These findings have informed seven key recommendations for strategic investment in two core areas: ECE centers and homes and the ECE Workforce. In order to adequately serve families equitably and sustainably, the District must invest strategically to support a thriving child care economy of sustainable businesses and qualified workers.

RecommendationsInvest Strategically in ECE Centers and Homes to Build More Sustainable Business and Service Delivery Models

1.    Increase Child Care Subsidy Rates and Other Government Services: Phase-in increased payments and in-kind supports to providers across the board to cover the 30-34 percent gap in revenue for high-quality providers.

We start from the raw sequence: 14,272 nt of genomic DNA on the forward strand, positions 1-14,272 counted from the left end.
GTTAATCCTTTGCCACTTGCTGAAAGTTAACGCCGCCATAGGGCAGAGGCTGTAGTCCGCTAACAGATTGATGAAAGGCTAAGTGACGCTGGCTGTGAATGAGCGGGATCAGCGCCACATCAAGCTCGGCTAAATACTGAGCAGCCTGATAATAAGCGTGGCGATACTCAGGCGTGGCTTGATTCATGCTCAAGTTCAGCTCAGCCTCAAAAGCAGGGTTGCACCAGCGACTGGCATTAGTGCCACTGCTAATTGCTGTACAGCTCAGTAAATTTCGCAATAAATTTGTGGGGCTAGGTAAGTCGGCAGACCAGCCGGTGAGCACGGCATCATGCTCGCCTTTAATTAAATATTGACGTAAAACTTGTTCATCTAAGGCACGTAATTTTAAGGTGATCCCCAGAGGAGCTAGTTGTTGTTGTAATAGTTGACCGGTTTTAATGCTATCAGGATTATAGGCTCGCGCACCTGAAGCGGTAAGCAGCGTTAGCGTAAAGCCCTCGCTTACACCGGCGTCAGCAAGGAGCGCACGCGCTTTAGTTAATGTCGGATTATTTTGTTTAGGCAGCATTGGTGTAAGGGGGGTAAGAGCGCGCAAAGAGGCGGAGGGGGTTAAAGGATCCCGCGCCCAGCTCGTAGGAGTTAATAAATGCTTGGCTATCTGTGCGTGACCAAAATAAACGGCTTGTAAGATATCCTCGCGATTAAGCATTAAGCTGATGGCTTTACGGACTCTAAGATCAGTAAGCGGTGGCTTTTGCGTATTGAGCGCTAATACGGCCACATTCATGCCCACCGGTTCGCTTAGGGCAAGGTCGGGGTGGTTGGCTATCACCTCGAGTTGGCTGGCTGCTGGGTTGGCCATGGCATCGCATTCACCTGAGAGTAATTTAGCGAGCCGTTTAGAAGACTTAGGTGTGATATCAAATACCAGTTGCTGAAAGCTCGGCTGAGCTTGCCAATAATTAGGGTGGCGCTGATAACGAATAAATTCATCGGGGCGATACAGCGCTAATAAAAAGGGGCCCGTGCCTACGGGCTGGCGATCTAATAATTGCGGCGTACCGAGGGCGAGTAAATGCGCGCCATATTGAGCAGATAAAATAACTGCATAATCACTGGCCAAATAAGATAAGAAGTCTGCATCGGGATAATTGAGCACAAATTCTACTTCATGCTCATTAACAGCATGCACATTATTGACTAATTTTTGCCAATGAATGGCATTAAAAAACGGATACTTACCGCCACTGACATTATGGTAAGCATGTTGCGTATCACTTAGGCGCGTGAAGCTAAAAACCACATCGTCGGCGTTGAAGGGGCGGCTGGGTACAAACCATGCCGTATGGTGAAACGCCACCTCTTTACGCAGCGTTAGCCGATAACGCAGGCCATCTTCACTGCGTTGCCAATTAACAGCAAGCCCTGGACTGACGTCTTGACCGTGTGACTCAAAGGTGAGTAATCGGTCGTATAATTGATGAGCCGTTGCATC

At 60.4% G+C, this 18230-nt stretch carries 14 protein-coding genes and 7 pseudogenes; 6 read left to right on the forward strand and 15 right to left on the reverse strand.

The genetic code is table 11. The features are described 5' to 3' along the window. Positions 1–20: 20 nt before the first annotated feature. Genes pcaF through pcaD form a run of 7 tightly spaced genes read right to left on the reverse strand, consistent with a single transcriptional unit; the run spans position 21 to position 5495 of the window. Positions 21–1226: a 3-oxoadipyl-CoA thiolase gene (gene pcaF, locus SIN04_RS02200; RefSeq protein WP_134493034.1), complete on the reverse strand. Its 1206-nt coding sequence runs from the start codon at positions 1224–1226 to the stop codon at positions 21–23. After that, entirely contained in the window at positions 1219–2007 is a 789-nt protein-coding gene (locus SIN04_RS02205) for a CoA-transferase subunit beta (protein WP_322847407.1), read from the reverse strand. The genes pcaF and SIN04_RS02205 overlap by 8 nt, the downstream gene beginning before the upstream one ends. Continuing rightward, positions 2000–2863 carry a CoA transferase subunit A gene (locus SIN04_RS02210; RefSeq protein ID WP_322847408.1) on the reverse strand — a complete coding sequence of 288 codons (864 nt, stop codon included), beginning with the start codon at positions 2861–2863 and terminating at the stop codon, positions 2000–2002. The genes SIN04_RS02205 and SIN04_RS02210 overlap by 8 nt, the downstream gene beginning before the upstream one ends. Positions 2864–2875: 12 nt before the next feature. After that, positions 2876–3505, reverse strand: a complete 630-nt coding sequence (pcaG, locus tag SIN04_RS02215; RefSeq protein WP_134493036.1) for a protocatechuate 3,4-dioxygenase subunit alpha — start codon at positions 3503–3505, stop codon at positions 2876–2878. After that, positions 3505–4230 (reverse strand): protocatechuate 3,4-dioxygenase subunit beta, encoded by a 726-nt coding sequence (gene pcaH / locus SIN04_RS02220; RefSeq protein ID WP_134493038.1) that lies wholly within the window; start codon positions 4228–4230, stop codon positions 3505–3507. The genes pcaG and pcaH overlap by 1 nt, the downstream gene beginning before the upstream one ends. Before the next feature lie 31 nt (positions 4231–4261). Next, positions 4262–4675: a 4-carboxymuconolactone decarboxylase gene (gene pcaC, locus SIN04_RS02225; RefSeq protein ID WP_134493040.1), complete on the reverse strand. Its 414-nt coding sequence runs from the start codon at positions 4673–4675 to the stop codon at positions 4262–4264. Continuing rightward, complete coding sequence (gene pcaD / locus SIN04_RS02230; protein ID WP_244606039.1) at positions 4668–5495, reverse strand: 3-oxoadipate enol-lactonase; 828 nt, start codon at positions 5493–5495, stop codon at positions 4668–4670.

2.    Further Differentiate Child Care Subsidy Rates: Implement differentiated subsidy rates that take account of differences beyond a child’s age and program quality. For example, providers should receive a base rate plus “at-risk” funding for programs located in census tracts with highest poverty rates, or payment rates that will incentivize providing services during non-traditional hours.

3.    Facilitate Improved Record-Keeping: Support the ability of licensed centers and homes to digitize and analyze their attendance, costs, revenues, food consumption, and other business matters.

4.    Pilot Shared Service Models: Seek funding to pilot public-private partnerships for “shared service” arrangements which offer providers access to third-party professionals to execute certain administrative and business tasks for their child development center or home. This allows small businesses to achieve economies of scale and save time on operations, such as payroll and purchasing.